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OPINION

China’s A-share MSCI milestone is more symbolism than substance

There will be a time when Chinese A-shares play a huge role in global emerging market (EM) portfolios, but Wednesday’s news does not mark that moment.

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Wednesday’s decision by MSCI to include Chinese domestic stocks in its global benchmark equity index is a big deal, but not quite as big as it looks.

Symbolically, it’s enormous. After years of discussion and disappointment, next year A-shares will be part of the most powerful EM index in the world, one which is tracked by about $1.6 trillion of money.

People have had exposure to Chinese stocks for years through listings in Hong Kong and even New York, but this is the real thing: China in its unvarnished domestic glory, Shanghai and Shenzhen-listed stocks, collectively the second-largest equity market in the world.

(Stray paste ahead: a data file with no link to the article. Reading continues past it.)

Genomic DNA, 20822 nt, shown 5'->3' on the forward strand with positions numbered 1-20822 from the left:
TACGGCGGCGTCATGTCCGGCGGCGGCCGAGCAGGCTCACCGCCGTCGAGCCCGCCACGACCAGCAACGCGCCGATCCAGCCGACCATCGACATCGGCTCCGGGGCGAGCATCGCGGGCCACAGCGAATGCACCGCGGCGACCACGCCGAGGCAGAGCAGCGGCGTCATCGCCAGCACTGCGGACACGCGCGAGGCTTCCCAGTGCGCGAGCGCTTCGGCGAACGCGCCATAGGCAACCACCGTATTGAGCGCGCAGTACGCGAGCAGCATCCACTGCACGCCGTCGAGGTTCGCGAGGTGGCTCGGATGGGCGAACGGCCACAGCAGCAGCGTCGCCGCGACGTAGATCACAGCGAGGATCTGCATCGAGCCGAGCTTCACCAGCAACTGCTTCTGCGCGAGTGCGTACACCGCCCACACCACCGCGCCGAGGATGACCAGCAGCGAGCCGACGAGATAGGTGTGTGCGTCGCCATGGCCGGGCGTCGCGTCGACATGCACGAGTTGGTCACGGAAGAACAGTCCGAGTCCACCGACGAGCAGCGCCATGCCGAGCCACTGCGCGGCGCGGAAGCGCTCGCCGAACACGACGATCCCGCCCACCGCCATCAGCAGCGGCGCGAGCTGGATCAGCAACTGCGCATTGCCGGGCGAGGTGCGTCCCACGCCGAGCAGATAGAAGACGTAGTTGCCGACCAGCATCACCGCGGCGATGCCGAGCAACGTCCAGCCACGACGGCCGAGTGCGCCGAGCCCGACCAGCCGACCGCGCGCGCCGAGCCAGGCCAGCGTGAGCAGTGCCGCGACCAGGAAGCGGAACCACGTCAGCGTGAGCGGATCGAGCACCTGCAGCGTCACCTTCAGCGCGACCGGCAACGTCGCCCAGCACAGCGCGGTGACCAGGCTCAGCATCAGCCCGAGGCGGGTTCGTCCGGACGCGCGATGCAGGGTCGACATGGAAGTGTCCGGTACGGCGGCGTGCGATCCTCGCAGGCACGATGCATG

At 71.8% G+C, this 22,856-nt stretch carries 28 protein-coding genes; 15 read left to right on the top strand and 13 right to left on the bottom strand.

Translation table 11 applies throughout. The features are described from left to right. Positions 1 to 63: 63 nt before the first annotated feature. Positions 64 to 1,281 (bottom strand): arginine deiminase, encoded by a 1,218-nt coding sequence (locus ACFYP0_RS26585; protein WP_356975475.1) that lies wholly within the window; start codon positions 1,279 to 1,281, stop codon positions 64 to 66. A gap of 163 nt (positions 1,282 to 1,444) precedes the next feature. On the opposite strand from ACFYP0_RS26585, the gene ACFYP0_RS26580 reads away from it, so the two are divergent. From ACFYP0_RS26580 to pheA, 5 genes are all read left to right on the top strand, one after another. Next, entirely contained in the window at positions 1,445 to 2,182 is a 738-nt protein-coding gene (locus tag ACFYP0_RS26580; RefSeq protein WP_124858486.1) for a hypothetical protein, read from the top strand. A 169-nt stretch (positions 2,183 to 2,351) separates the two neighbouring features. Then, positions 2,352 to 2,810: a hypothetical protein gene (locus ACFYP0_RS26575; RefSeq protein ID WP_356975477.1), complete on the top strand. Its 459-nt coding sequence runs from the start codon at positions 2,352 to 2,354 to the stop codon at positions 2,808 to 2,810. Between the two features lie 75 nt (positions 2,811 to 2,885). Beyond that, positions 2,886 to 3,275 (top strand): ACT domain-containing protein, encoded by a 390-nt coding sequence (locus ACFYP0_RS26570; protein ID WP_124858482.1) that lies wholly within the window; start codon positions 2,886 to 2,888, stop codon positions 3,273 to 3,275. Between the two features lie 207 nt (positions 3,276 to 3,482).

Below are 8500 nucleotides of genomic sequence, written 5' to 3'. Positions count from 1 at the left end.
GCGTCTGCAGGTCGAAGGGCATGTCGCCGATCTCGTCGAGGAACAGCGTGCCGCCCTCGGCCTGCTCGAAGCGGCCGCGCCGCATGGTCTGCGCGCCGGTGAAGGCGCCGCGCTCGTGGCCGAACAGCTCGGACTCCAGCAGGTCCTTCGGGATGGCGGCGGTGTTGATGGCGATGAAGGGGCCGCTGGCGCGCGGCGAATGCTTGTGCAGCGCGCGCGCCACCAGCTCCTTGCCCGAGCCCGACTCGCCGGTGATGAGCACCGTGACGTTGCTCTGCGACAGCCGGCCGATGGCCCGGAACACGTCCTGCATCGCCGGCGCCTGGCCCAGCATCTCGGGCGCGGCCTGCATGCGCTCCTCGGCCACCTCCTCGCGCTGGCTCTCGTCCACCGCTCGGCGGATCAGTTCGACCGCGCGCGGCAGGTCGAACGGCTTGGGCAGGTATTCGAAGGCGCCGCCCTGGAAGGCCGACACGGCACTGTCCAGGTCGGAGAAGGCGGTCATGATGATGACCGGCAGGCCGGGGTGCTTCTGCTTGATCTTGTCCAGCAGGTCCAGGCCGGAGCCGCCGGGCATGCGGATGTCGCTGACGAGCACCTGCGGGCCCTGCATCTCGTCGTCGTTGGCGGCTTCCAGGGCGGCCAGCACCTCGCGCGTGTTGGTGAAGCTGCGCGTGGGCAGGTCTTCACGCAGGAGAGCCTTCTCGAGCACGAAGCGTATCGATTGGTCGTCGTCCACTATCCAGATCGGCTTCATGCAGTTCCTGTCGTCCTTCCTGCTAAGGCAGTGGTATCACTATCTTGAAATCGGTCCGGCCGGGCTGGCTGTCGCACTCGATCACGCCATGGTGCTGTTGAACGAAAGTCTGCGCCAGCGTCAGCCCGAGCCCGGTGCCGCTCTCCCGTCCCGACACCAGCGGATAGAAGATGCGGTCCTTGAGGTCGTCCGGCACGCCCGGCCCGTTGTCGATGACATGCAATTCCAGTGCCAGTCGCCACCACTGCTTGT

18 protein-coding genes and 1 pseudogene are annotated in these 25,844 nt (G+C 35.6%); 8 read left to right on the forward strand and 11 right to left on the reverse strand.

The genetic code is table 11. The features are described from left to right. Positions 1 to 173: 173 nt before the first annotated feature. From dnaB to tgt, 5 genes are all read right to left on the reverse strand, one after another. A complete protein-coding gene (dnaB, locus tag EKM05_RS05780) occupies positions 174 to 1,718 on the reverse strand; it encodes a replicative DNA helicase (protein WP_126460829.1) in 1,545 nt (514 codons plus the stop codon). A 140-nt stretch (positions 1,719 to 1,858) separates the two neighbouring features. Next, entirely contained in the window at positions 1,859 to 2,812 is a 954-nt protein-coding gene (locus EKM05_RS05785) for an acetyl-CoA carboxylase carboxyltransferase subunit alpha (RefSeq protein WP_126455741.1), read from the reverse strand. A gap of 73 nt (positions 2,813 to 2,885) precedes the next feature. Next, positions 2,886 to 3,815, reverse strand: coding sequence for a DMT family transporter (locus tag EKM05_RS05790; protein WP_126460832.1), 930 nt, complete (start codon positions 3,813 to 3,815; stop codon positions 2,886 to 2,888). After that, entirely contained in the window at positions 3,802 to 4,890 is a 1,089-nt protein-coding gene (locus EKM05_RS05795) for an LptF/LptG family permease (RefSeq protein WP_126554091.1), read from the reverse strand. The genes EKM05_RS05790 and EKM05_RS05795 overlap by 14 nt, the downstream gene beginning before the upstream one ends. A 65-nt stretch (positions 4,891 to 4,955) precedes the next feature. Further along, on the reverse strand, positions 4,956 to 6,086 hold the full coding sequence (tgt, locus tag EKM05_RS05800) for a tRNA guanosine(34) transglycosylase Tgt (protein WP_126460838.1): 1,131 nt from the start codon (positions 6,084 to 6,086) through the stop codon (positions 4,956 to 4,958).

However, it won’t make a huge difference to asset managers in practice, or not directly, anyway. MSCI is adding 222 A-share large-cap stocks. Between them they will represent just 0.73% of the MSCI EM index.

When one considers that China-linked stocks already account for 27% of the index through those Hong Kong and New York-listed stocks, the Alibabas and ICBCs and the PetroChinas, it doesn’t seem so significant.